30 Dec 2015, 17:15

Auto-tweeting the #Bandon floods with Twilio, Tasker, Let's Encrypt, a #PiZero, golang, Caddy and an Asus router

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Intro

I haven’t blogged properly about the $5 Raspberry Pi Zero computer yet, despite Tweeting non-stop about it. I will soon. In the meantime, I’ll just repeat that

It’s a major moment in computing

The inclusion of a free one on the cover of the MagPi Magazine will be remembered for years to come.

The town in which I live, Bandon, flooded again recently, because Ireland. I’ve had a simple Node.js app running on a Gen 1 Raspberry Pi B, scraping the Bandon Flood Warning site every 15 minutes for the past four years and saving the data in Google Fusion Tables.

Yes that’s how Cork County Council’s/OPW’s Flood Warning site looks in the middle of one of our biggest floods ever:

FEWS Unavailable

With all this flooding, I decided to finally create a related setup which takes the SMS Flood alerts from the County Council and auto-tweets them to the @BandonFEWS Twitter account which I created and have manually updated since 2011.

The Details

So the final $7 hardware (including Wifi adapter) now looks as follows:

PiZero FEWS

  • My phone is registered with the Bandon Flood Warning site (it has been for years)
  • I have a Twilio account with a $1 per month UK SMS number. Irish numbers are $6 per month :-(
  • SMSes are sent to my phone from Cork CoCo announcing a new flood warning level or severe weather alert (two different systems and numbers)
  • The Android Tasker App watches for SMS from these sources with particular contents
  • Tasker auto-forwards these SMSes to my Twilio number

Tasker

  • I have the Twilio number configured to call a my simple API end-point with the SMS contents
  • The API end-point is running on one of my $5 Raspberry Pi Zeros and is written in Go. Code below.
  • The PiZero is behind my home router which is an Asus RT-AC68 so somehow Twilio had to connect through that to the Zero
  • I initially setup a simple port forward to the Zero and I already use no-IP.com for Dynamic DNS. So Twilio called http://something.no-ip.net:1234 and my router passed the request to the PiZero server app on port blah
  • The PiZero server app parsed the POST request and extracted out the SMS. It split this into multiple Tweets (a la Tweetstorm) if more than 140 chars and used the Anaconda Go client library to post that to @BandonFEWS on Twitter
  • Done

But I wasn’t happy with http, nooooo, I wanted https and I wanted to use Let’s Encrypt. Cue rabbit hole.

Let’s Encrypt and Caddy

Let’s Encrypt offers free https certs.

It’s as revolutionary as the PiZero.

It also provides APIs so this can be done completely automatically. This resulted in lots of people adding easy Let’s Encrypt integration and client libraries very quickly.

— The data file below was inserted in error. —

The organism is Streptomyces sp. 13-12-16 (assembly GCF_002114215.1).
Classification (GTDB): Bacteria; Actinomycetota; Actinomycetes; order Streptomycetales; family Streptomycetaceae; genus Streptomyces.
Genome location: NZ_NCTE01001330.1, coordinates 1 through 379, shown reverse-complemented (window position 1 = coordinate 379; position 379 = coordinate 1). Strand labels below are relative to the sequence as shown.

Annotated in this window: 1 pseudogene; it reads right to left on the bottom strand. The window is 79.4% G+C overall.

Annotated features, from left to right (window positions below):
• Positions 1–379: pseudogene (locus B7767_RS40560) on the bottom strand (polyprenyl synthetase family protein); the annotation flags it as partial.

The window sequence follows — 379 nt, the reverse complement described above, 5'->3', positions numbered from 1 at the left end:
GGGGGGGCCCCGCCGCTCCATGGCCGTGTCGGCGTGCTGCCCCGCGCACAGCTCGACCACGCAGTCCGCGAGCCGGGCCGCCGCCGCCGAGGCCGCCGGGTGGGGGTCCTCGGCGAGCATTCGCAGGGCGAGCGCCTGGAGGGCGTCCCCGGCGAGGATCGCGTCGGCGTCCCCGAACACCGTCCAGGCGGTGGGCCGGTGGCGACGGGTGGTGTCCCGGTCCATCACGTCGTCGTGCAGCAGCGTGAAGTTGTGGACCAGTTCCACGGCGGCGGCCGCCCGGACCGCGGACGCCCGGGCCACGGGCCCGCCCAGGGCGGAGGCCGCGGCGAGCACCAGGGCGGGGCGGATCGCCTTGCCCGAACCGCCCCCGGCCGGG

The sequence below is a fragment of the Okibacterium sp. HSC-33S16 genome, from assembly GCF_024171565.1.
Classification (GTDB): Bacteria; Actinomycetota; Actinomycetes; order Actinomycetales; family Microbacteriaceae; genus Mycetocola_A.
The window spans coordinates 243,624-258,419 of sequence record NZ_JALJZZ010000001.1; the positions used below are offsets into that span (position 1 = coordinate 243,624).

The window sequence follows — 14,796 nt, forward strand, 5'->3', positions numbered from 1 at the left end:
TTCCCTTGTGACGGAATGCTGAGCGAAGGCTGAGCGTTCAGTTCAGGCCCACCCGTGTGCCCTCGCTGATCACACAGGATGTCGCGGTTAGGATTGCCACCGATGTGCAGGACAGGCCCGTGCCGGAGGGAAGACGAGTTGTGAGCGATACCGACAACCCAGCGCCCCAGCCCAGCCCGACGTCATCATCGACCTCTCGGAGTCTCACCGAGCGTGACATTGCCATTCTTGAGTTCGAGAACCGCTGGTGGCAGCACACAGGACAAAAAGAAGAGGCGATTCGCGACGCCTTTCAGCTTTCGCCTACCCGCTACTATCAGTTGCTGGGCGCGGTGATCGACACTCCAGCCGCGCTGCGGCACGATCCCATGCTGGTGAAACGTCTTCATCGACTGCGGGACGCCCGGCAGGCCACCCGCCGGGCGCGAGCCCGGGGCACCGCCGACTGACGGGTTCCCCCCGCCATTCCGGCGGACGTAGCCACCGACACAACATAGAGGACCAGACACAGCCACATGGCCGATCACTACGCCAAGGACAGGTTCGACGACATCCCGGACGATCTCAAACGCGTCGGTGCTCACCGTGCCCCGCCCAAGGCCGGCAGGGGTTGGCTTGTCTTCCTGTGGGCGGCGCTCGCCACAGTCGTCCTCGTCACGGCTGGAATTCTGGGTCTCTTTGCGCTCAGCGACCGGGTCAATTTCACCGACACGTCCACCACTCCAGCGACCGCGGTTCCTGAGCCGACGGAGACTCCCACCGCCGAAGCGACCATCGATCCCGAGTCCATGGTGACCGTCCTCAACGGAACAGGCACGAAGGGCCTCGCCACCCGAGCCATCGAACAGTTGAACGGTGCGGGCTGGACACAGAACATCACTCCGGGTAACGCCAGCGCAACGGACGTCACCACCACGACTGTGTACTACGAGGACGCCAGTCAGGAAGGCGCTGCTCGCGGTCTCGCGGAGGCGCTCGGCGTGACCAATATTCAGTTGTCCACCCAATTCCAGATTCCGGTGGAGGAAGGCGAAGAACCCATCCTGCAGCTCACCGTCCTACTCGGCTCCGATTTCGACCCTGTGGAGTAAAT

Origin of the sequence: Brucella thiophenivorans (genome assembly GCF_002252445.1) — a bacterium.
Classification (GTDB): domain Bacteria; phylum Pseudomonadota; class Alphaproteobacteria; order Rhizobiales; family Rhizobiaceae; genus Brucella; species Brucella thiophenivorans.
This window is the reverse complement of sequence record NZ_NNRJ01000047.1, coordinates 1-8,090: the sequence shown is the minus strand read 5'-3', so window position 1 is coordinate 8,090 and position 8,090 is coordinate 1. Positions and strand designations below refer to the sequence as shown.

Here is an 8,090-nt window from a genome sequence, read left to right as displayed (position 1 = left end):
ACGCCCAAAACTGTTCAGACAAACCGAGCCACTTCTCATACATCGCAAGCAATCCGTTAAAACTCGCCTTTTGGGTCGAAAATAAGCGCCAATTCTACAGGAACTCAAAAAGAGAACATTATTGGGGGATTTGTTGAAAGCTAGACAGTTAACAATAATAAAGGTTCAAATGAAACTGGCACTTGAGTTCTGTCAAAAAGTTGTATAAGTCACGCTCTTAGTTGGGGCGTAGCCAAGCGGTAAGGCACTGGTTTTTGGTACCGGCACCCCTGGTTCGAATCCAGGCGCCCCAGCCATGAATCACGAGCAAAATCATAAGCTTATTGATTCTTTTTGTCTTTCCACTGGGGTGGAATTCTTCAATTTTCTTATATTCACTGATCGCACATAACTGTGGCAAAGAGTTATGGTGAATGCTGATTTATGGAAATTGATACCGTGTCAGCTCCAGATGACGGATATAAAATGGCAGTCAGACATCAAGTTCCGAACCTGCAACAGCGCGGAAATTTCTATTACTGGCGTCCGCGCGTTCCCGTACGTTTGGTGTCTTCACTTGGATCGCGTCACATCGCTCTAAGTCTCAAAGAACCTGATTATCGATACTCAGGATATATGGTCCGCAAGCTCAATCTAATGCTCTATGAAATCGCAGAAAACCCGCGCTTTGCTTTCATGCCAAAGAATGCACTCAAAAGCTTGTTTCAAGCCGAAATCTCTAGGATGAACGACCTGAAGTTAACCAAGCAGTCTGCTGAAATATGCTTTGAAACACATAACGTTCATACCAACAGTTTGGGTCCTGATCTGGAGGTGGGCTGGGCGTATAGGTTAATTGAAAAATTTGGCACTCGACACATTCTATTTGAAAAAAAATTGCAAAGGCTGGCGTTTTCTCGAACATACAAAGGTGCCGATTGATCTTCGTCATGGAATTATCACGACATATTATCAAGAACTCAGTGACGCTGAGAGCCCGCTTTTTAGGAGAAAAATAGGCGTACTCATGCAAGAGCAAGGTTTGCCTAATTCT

• Caddy is a really nice simple-to-use web-server written in Go. It runs perfectly on the PiZero. It also has completely automatic Let’s Encrypt integration if you want it. So I stuck it in front of my Go server to turn it into a https server. Except life is never that easy.
  • I hit two immediate problems:
    • I’d have to drop no-IP for Dynamic DNS since I’m trying to register for my own https cert
    • To stop baddies registering domains they don’t own, Let’s Encrypt calls back to you and insists on doing that on port 443. So my random high port number on my router wasn’t going to work
  • Then I realised that my DNS provider, DNSMadeEasy has Dynamic DNS built-in. So I grabbed one of my parked domains and set it up with a Dynamic DNS A Record, giving it a dedicated password. But then of course I discovered that my Asus Router doesn’t have support for Custom Dynamic DNS out of the box.
  • I quickly found the Merlin Firmware which is interesting. The standard Asus firmware is just a simplified fork of Tomato so Merlin forks again and adds back in the stuff that Asus removed. So you keep the same UI and general functionality, just with more customisation.
  • Installation was a doddle and then I just had to whip up a simple script a few lines long to call out to DNSMadeEasy whenever the router’s IP address changed (see below).
  • I then temporarily port forwarded 443 on the router to the Pi Zero and started Caddy with this incredibly complicated config file :-)

Caddyfile:

file
https://www.conorsdomain.com
proxy / localhost:9998
  • Caddy saw that I wanted https, so it connected to Let’s Encrypt and a minute later I had everything necessary for my secure web-server.

Jaw-drop time

  • Once the registration was done I could remove the 443 port forward and switch to a non-standard port
  • I went over to Twilio and provided the new https://conorsdomain.com:9999 as the end-point to call. No joy. But a quick support ticket later and they made a change over the weekend(!) to fix it. Boom, everything working fine.
  • With the terrible weather, I didn’t have to wait long for the first non-test SMS to appear. A couple of seconds later it was on Twitter: